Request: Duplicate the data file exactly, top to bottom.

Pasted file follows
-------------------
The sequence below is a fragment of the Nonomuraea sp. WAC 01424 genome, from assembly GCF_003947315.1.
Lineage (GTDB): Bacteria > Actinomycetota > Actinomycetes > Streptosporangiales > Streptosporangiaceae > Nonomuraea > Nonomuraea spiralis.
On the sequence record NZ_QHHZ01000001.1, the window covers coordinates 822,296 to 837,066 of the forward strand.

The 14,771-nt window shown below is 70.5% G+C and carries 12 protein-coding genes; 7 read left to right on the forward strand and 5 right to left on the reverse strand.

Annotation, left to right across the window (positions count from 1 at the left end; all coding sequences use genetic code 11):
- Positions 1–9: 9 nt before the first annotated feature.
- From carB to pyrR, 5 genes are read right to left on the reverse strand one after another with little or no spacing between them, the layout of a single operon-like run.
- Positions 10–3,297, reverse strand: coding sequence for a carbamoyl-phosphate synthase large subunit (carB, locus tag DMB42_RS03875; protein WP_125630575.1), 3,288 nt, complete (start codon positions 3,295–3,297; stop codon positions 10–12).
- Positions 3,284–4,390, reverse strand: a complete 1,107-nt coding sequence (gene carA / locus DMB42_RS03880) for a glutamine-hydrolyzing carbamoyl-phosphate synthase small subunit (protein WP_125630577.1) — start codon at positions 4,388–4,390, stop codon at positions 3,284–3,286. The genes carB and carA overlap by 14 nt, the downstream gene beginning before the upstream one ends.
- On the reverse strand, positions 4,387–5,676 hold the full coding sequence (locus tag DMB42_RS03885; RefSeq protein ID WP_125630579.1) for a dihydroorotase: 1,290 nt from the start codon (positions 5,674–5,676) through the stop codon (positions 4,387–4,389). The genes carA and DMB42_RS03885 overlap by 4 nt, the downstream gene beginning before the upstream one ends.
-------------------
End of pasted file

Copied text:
The sequence below is a fragment of the Nonomuraea sp. WAC 01424 genome, from assembly GCF_003947315.1.
Lineage (GTDB): Bacteria > Actinomycetota > Actinomycetes > Streptosporangiales > Streptosporangiaceae > Nonomuraea > Nonomuraea spiralis.
On the sequence record NZ_QHHZ01000001.1, the window covers coordinates 822,296 to 837,066 of the forward strand.

The 14,771-nt window shown below is 70.5% G+C and carries 12 protein-coding genes; 7 read left to right on the forward strand and 5 right to left on the reverse strand.

Annotation, left to right across the window (positions count from 1 at the left end; all coding sequences use genetic code 11):
- Positions 1–9: 9 nt before the first annotated feature.
- From carB to pyrR, 5 genes are read right to left on the reverse strand one after another with little or no spacing between them, the layout of a single operon-like run.
- Positions 10–3,297, reverse strand: coding sequence for a carbamoyl-phosphate synthase large subunit (carB, locus tag DMB42_RS03875; protein WP_125630575.1), 3,288 nt, complete (start codon positions 3,295–3,297; stop codon positions 10–12).
- Positions 3,284–4,390, reverse strand: a complete 1,107-nt coding sequence (gene carA / locus DMB42_RS03880) for a glutamine-hydrolyzing carbamoyl-phosphate synthase small subunit (protein WP_125630577.1) — start codon at positions 4,388–4,390, stop codon at positions 3,284–3,286. The genes carB and carA overlap by 14 nt, the downstream gene beginning before the upstream one ends.
- On the reverse strand, positions 4,387–5,676 hold the full coding sequence (locus tag DMB42_RS03885; RefSeq protein ID WP_125630579.1) for a dihydroorotase: 1,290 nt from the start codon (positions 5,674–5,676) through the stop codon (positions 4,387–4,389). The genes carA and DMB42_RS03885 overlap by 4 nt, the downstream gene beginning before the upstream one ends.